Beijing to wage broad smog fight
The central government will adopt a broad strategy to tackle China's environmental decline, including cutting emissions and relying more on renewable energy, but a green group said the announced measures didn't go far enough.
Premier Li Keqiang said the expansion of smogaffected areas was "nature's red-light warning against inefficient and blind development".
The country would limit coal use, increase its reliance on hydropower, start constructing new nuclear plants and develop deposits of natural gas, coal-bed methane and shale gas, Li told delegates to the National People's Congress, vowing to change "the way energy is consumed and produced".
The government set a target of reducing emissions that pollute the air and water by as much as 5 per cent this year, and cut energy consumption per unit of economic growth by 3.9 per cent.
The nation would also launch a comprehensive clean-water plan and programme to remove contaminates from the soil, Li said.
Although the leadership has stressed the importance of stronger action over pollution, government spending on environmental protection and energy conservation dropped by 9.7 per cent last year, to 180 billion yuan (HK$228 billion), compared with 2012. And only 86 per cent of the budget for last year was used, according to the Ministry of Finance.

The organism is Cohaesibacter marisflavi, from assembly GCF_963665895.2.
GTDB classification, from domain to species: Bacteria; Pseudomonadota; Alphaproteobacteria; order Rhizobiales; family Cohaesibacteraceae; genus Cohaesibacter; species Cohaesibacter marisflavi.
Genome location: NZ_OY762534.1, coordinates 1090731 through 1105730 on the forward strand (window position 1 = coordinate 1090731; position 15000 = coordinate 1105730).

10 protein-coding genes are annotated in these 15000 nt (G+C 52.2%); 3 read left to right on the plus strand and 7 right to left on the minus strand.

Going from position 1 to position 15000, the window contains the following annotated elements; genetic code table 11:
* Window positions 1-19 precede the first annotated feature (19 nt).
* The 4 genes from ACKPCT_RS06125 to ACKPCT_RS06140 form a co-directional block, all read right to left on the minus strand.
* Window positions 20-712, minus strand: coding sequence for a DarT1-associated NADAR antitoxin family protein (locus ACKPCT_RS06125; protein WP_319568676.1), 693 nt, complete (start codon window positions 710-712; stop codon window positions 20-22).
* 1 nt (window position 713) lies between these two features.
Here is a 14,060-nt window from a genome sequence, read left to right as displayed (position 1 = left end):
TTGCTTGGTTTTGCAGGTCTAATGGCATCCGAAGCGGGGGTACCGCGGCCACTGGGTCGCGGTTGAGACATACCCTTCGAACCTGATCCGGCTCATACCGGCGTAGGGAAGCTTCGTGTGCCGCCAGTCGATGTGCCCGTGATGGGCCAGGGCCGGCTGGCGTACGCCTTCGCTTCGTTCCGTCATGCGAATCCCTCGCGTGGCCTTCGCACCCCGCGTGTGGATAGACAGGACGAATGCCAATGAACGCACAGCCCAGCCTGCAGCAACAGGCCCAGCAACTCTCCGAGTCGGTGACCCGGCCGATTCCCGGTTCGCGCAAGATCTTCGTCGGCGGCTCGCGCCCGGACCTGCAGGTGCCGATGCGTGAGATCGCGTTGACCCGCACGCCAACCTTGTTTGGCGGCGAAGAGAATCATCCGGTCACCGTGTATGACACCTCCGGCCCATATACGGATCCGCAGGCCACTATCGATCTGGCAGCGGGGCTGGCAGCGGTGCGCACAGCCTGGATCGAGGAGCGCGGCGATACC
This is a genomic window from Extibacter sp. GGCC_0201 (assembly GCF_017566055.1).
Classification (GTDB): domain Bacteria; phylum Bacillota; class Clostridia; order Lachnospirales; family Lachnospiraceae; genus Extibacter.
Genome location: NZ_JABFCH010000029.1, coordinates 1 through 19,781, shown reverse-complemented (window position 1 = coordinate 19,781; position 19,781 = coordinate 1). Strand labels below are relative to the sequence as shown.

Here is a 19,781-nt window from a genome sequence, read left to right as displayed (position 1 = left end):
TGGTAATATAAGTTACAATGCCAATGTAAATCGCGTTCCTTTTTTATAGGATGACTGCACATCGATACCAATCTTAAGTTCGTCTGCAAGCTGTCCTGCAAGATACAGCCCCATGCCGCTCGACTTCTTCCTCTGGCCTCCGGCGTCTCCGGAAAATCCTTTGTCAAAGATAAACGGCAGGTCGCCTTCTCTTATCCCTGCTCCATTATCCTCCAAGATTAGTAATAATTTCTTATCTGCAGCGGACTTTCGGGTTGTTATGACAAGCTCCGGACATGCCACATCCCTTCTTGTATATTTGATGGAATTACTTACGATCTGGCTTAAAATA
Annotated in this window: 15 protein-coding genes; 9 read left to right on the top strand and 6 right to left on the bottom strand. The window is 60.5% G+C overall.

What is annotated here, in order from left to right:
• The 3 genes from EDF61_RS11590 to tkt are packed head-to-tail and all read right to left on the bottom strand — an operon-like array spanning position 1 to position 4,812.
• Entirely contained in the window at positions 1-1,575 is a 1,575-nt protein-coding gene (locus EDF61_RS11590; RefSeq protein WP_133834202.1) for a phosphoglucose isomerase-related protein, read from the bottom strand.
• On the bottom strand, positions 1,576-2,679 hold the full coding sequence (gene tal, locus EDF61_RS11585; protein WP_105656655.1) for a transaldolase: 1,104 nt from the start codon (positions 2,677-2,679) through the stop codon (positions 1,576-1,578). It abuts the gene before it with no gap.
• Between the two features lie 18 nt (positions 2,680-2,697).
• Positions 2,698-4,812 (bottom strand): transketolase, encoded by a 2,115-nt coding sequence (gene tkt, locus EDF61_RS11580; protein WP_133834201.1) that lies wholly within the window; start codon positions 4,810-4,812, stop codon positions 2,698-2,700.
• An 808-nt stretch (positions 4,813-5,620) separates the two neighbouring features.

Part of the reason less money was spent was due to the central government allowing a subsidy on energy-saving home appliances to expire last year, the ministry said. It called for spending to rise to 210 billion yuan this year.
But Ma Jun, the director of the Beijing-based Institute of Public and Environmental Affairs, said the government's investment fell short of what was needed to address the country's pollution woes.
Speaking on the sidelines of the congress meeting yesterday, Environment Minister Zhou Shengxian said the nation's smog was largely the result of local governments protecting polluting factories, local environment bureaus that did not take action and companies that emitted excessive pollution.
But he said progress was being made. He noted that recent pollution concentrations in the area covering Beijing, Hebei and Tianjin were lower than in January 2013.
"The public cannot feel such change, but it is happening … We need to be patient," he said.